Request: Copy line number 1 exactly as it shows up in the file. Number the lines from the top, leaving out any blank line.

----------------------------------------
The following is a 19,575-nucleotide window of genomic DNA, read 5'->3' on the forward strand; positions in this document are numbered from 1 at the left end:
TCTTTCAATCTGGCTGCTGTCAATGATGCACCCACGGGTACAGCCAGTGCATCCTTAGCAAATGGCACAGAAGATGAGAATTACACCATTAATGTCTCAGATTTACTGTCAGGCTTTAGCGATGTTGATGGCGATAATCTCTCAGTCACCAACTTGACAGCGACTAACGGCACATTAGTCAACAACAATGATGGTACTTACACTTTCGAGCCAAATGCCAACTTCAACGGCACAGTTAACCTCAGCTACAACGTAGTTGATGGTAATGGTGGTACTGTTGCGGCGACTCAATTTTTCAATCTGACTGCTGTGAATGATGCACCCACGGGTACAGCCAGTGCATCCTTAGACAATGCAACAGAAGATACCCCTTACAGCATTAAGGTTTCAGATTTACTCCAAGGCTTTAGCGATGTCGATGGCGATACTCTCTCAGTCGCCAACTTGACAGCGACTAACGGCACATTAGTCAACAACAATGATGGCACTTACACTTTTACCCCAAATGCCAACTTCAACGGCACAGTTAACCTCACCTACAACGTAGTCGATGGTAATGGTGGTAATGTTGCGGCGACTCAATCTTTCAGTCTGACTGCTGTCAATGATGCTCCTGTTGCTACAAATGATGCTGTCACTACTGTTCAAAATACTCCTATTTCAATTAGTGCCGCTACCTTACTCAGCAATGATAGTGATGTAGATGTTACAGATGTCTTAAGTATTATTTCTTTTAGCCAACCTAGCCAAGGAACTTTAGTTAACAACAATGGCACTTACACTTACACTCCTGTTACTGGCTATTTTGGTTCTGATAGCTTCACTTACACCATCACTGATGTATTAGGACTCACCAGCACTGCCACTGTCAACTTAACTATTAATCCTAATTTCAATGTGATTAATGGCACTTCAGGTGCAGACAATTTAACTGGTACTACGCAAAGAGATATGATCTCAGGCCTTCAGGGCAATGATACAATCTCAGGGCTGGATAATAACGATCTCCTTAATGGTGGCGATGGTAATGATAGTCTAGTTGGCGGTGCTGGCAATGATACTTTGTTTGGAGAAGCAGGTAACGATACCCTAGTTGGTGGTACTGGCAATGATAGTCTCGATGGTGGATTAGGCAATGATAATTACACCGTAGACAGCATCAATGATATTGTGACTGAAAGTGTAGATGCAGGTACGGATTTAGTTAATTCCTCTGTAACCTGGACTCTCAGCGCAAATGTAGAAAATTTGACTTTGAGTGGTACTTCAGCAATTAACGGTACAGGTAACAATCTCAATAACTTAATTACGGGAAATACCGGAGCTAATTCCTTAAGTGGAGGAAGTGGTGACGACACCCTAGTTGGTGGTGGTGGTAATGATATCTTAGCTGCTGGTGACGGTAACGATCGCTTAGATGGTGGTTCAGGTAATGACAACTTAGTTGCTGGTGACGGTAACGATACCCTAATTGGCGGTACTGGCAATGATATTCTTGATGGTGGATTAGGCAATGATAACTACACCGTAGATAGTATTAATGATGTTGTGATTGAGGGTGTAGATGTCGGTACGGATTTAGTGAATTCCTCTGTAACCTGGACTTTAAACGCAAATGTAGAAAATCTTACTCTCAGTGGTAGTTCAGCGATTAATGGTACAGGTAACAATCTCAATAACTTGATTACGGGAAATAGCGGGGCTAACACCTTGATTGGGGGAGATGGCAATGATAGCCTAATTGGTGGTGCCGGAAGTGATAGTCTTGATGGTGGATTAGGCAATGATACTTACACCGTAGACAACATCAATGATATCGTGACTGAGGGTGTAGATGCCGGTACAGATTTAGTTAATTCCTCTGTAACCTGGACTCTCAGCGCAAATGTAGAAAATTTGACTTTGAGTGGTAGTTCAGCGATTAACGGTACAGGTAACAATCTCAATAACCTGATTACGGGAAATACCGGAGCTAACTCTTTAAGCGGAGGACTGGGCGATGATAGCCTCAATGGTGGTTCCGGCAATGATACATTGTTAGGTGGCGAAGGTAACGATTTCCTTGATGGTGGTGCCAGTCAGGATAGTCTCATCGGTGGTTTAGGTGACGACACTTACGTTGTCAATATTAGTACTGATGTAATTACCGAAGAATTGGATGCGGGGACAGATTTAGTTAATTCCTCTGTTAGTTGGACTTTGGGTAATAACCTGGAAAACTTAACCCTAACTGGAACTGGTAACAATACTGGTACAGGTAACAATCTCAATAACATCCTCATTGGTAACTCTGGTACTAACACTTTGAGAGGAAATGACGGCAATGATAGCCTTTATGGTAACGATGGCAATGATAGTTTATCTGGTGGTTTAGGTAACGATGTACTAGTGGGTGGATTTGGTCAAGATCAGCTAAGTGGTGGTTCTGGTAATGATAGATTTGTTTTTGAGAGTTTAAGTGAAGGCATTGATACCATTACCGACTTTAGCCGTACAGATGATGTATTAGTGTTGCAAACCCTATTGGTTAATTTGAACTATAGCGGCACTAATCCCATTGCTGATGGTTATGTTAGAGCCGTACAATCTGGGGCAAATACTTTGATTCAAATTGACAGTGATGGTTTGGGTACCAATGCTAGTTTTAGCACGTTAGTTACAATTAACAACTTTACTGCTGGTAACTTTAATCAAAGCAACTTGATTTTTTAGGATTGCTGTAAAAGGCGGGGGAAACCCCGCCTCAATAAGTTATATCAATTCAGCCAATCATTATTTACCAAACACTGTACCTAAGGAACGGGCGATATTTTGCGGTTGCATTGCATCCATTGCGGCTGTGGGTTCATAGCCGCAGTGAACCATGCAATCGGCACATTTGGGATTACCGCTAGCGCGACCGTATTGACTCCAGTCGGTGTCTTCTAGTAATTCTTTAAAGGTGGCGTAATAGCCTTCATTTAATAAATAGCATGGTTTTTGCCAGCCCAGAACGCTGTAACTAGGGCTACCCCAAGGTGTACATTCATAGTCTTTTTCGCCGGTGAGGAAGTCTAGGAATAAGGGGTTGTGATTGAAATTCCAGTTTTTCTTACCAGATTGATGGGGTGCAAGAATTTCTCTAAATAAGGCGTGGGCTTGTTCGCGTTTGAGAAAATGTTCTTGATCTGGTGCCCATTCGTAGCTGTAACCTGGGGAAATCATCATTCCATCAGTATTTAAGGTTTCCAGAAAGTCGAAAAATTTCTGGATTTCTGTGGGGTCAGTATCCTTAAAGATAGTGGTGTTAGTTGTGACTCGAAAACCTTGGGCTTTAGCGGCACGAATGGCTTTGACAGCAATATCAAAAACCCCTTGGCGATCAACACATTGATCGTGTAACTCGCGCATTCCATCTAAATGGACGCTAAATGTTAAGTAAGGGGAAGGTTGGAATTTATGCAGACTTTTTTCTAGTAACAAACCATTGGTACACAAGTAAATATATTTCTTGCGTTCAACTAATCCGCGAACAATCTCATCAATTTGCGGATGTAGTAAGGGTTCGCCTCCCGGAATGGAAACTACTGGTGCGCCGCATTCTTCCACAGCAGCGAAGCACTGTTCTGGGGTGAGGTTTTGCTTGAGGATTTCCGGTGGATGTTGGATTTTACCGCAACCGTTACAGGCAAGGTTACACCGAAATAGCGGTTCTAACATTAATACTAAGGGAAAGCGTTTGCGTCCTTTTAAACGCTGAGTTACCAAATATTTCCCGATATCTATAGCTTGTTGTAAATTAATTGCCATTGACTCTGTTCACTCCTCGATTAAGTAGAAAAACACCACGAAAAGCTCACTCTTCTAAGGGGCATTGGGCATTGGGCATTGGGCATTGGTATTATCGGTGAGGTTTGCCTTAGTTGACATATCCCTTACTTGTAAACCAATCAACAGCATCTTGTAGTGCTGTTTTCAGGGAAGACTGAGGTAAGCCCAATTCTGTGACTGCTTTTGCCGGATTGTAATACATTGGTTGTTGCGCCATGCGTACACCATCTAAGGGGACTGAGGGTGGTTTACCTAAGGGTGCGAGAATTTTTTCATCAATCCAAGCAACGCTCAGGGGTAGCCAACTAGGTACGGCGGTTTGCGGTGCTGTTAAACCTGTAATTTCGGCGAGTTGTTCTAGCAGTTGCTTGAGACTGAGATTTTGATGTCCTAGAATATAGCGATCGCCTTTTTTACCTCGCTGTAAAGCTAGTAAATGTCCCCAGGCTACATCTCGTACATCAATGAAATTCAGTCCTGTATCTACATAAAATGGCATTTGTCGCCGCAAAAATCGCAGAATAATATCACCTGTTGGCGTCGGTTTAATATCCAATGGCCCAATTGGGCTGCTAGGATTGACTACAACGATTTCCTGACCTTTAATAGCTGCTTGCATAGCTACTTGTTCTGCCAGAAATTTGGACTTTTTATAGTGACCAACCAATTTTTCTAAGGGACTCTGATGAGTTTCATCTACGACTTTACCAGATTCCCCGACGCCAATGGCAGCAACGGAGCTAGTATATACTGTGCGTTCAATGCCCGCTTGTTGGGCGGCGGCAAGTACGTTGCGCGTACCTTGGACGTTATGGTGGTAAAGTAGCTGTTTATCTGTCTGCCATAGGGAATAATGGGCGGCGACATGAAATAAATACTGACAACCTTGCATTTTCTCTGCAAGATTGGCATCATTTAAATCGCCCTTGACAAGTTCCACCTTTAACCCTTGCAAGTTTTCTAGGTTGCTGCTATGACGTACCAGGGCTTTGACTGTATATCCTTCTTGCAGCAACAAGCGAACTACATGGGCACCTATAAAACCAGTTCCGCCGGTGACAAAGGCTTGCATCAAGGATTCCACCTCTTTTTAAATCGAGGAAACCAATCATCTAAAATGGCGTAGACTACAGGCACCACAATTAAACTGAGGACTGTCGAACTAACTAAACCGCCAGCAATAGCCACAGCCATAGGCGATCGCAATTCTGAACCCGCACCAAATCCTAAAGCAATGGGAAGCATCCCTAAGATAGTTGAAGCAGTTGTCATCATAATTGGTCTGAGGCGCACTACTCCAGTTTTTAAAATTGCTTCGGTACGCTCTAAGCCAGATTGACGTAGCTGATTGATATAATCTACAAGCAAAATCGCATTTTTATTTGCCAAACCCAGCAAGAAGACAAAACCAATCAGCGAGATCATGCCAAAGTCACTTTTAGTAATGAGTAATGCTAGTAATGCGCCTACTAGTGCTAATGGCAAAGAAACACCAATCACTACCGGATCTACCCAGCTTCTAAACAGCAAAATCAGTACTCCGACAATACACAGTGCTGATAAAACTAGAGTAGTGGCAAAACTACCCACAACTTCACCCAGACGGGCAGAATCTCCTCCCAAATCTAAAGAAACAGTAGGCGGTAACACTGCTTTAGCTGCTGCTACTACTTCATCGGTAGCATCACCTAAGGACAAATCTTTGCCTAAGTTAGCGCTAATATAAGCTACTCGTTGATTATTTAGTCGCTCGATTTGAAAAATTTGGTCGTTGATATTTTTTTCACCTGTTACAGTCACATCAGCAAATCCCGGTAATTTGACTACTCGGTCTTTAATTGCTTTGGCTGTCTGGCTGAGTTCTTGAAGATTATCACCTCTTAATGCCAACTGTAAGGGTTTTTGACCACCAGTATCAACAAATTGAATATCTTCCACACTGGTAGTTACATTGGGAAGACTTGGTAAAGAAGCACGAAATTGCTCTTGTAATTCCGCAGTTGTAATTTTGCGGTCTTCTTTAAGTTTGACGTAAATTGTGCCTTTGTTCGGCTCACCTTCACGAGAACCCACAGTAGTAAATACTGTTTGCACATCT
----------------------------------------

The following is a 19,575-nucleotide window of genomic DNA, read 5'->3' on the forward strand; positions in this document are numbered from 1 at the left end: